5. Atkin, J.L., and R.F. Beltramini. 2007. Exploring the perceived believability of DTC advertising in the US. Journal of Marketing Communications 13(3): 169–180. doi: 10.1080/13527260701250695.CrossRefGoogle Scholar
  6. Belch, G., and M. Belch. 2008. Advertising and promotion: An integrated marketing communications perspective, 8th ed. New York: McGraw Hill.Google Scholar
  7. Bell, S.E., and A.E. Figert. 2012. Medicalization and pharmaceuticalization at the intersections: Looking backward, sideways and forward. Social Science and Medicine 75(5): 775–783. doi: 10.1016/j.socscimed.2012.04.002.CrossRefPubMedGoogle Scholar
  8. Berry, M.D. 2012. Historical revolutions in sex therapy: A critical examination of men’s sexual dysfunctions and their treatment. Journal of Sex and Marital Therapy 39(1): 21–39. doi: 10.1080/0092623x.2011.611218.CrossRefGoogle Scholar
  9. Biegler, P., and P. Vargas. 2013. Ban the sunset? Nonpropositional content and regulation of pharmaceutical advertising. The American Journal of Bioethics 13(5): 3–13. doi: 10.1080/15265161.2013.776127.CrossRefPubMedGoogle Scholar
  10. Briñol, P., R.E. Petty, and Z.L. Tormala. 2004. Self-validation of cognitive responses to advertisements. Journal of Consumer Research 30(4): 559–573. doi: 10.1086/380289.CrossRefGoogle Scholar
  11. Cetel, J.S. 2012. Disease-branding and drug-mongering: Could pharmaceutical industry promotional practices result in tort liability. Seton Hall Law Review 42: 643–702.PubMedGoogle Scholar
  12. Cunningham, D.J., and R. Iyer. 2005. Does DTC mean “direct to court”? Journal of Consumer Marketing 22(7): 412–420.CrossRefGoogle Scholar
  13. Eli Lilly Canada Inc. 2011. 40over40. http://40over40.ca. Accessed November 8, 2014.
  14. Eli Lilly Canada Inc. 2014. 40over40: Symptoms: Take this self-assessment quiz to find out if you may have ED. http://40over40.ca/symptoms.php. Accessed May 28, 2014.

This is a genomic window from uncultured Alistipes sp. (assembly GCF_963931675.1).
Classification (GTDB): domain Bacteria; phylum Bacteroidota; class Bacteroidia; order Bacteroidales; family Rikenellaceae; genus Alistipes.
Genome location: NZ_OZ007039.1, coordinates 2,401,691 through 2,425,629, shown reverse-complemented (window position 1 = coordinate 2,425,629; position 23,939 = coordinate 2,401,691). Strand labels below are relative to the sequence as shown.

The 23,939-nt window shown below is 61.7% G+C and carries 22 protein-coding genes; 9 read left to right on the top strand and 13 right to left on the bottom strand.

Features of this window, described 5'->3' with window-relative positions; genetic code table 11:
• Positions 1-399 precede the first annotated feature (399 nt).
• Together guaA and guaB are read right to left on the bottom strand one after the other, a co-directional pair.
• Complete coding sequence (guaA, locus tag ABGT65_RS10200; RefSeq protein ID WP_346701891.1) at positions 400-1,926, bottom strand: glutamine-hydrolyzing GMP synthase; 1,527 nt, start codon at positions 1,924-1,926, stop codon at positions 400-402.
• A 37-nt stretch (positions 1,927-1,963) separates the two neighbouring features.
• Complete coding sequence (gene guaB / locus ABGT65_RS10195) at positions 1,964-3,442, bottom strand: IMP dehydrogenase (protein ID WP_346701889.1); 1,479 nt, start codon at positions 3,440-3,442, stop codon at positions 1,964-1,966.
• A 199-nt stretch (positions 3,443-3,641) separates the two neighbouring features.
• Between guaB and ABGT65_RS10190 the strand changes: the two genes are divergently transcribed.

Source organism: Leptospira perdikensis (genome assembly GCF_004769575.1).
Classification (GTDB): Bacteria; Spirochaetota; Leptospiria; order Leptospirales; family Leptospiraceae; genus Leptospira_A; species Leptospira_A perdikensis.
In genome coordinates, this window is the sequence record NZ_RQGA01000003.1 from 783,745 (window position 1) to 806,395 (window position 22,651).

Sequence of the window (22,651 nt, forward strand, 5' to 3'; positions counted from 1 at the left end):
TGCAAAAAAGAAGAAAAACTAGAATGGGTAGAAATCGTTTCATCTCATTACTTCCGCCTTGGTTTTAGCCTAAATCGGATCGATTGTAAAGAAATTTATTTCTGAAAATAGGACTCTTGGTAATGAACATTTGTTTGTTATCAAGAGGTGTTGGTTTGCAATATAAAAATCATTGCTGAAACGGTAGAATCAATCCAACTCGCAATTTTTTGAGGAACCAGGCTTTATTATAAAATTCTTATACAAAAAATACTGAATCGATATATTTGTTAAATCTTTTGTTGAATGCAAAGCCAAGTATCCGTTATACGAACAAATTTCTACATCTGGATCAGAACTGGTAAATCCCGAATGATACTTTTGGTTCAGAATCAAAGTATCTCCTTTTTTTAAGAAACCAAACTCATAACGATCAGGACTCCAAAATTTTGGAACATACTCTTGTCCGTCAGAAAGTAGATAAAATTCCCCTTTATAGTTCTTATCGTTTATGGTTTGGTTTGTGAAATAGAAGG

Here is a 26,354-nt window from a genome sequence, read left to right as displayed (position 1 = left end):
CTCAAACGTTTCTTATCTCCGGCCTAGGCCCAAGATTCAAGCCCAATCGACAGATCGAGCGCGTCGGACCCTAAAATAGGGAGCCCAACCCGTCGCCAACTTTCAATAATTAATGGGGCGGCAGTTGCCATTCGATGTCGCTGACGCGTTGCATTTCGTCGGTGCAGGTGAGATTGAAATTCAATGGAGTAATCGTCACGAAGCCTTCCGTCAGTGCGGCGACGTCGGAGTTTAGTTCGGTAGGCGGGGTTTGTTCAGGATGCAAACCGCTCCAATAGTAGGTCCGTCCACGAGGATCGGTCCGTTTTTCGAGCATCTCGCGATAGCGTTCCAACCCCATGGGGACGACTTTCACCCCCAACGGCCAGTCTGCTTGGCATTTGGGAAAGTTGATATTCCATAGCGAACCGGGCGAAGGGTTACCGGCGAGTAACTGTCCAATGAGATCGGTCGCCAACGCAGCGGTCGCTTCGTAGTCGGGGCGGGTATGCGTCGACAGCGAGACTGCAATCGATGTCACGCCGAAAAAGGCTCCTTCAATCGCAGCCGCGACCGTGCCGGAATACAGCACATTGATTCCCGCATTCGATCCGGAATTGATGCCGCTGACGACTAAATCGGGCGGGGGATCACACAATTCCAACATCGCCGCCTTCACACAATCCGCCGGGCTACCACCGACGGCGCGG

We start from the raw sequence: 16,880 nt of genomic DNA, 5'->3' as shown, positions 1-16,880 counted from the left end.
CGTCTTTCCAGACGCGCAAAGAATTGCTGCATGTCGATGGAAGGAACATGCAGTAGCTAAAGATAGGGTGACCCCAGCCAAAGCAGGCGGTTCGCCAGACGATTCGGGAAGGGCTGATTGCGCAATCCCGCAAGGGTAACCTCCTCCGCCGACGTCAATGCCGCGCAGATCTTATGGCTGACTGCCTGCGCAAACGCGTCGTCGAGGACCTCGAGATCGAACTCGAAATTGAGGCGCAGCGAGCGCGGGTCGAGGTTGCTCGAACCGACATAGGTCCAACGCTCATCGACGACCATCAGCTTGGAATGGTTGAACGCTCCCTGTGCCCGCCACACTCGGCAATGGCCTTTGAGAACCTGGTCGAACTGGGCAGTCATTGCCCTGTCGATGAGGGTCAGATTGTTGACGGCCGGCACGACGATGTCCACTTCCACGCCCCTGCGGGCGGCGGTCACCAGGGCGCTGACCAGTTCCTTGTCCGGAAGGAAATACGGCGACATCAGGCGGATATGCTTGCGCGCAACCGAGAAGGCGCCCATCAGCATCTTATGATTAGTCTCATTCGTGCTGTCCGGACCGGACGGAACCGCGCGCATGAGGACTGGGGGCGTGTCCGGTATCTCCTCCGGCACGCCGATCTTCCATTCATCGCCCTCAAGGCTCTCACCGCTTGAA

15. Flowers, C.R., and K.L. Melmon. 1999. Clinical champions as critical determinants of drug develpment. In Pharmaceutical innovation: Revolutionizing human health, edited by R. Landau, B. Achilladelis, and A. Scriabine, 331–372. Philadelphia: Chemical Heritage Foundation.Google Scholar
  16. Gardner, D.M., B. Mintzes, and A. Ostry. 2003. Direct-to-consumer prescription drug advertising in Canada: Permission by default? Canadian Medical Association Journal 169(5): 425–427.PubMedCentralPubMedGoogle Scholar
  17. Government of Canada. 2015. Food and Drug Regulations C.R.C., c. 870. Ottawa: Ministry of Justice.Google Scholar
  18. Health Canada. 2005. The distinction between advertising and other activities. Ottawa: Government of Canada.Google Scholar
  19. Henderson, G.E., L.R. Churchill, A.M. Davis, et al. 2007. Clinical trials and medical care: Defining the therapeutic misconception.” PLoS Med 4(11): e324. doi: 10.1371/journal.pmed.0040324.CrossRefPubMedCentralPubMedGoogle Scholar
  20. Hollon, M.F. 1999. Direct-to-consumer marketing of prescription drugs. The Journal of the American Medical Association 281(4): 382–384.CrossRefGoogle Scholar
  21. Holmer, A.F. 1999. Direct-to-consumer prescription drug advertising builds bridges between patients and physicians. The Journal of the American Medical Association 281(4): 380–382.CrossRefGoogle Scholar